The R8 V10 Competition also has a number of standard performance-enhancing upgrades, including a sport-tuned suspension, carbon ceramic brakes, and a sport exhaust system.
The R8 V10 Competition is exclusive and collectible as it is the last version made before the second generation of R8.
Other notable changes for the 2015 Audi R8:
- New option: Red brake calipers
- New option: Sport exhaust system
Audi R8 Common Problems
It is worth noting that, while the Gen 1 Audi R8 is a fairly reliable car, many people have driven theirs to very high mileage without any significant issues.
However, it is important to keep in mind that all cars, even supercars, can have issues and it is important to perform a Pre-Purchase Inspection (PPI) from an authorized dealer or experienced independent mechanic to reveal all issues.
Listed below are some of the most common issues that have been reported by owners of the Gen 1 Audi R8:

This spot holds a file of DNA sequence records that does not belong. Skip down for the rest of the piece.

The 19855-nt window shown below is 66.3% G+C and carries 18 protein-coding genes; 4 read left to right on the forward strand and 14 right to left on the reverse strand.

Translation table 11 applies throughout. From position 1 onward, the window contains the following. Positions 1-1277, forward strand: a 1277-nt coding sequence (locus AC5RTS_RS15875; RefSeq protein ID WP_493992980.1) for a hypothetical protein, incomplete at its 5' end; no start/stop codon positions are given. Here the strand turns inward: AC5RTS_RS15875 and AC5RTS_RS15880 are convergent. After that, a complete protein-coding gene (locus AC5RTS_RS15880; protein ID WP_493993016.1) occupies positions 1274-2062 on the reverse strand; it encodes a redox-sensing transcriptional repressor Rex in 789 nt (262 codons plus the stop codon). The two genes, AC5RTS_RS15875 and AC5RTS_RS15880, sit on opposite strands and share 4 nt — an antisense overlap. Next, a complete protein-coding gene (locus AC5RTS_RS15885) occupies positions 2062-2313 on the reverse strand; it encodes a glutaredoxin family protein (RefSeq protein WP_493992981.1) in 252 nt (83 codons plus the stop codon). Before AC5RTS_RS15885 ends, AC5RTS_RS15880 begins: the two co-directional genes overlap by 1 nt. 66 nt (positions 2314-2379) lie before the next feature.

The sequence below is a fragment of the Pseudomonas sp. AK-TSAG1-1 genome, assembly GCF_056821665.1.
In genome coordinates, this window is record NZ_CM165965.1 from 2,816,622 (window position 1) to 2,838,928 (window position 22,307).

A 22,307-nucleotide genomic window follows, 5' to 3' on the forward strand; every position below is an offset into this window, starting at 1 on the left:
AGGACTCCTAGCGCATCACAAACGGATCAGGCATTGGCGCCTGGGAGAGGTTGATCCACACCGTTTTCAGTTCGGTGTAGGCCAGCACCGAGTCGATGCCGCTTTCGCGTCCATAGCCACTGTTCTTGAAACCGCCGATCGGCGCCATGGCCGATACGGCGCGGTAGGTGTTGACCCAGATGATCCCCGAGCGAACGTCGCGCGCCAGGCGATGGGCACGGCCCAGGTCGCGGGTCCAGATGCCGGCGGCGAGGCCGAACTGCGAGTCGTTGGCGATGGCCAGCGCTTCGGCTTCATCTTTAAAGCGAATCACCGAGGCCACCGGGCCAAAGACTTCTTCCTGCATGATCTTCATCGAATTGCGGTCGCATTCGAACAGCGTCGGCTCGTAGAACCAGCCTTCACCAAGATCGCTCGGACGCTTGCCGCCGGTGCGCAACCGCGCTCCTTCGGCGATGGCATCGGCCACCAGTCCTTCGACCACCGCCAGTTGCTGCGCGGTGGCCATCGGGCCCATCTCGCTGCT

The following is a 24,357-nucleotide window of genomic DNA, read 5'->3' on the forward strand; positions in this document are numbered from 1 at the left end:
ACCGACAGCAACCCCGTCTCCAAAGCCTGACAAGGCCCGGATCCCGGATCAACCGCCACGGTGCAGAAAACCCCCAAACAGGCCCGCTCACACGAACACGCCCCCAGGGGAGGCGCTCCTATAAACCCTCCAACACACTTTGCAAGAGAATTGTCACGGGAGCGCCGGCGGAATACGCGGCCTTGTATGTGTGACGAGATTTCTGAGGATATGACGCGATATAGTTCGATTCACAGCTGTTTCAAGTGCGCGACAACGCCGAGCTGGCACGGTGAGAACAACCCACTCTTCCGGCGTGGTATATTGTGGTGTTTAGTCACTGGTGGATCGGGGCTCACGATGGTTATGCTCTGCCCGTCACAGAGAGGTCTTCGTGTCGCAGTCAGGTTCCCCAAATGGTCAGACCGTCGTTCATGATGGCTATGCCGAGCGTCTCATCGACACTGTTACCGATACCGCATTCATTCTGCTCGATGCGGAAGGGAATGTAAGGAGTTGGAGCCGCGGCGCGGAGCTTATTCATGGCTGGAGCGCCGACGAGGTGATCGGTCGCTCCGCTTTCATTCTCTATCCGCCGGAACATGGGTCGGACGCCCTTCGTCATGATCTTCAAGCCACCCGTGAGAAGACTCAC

- Magnetic ride suspension issues: Many owners have reported issues with the suspension, including worn bushings and leaking suspension components. These issues can lead to a less comfortable ride and reduced handling capabilities. It is important to have any suspension components inspected prior to purchase, and to address any issues that may arise as soon as possible. A common fix for this issue is to replace with factory or aftermarket coilover kits which can run anywhere from $2,000 to $6,000 plus labor.
- AC compressor: Another common issue reported by some Gen 1 Audi R8 owners is the AC compressor, it can cause the air conditioning system to stop working, leaving the occupants of the car without cool air on hot days. Like the suspension issue, it is important to inspect the AC compressor prior to purchase for any signs of failure. The good news is that you can replace the compressor with an aftermarket Denso branded unit for a fraction of the price for an OEM unit. The bad news is that if out of warranty, you can expect labor costs upwards of $3,500 through an independent mechanic. Replacement is labor intensive because the location of the AC compressor typically requires engine out service.
- Engine oil leaks: Some R8 owners have reported oil leaks from the engine, which can be caused by a variety of issues such as worn gaskets, damaged oil seals, or lack of routine maintenance. These leaks can cause damage to the engine if not addressed in a timely manner. Typically oil leaks are easy to spot and should be reported during Pre-Purchase Inspection.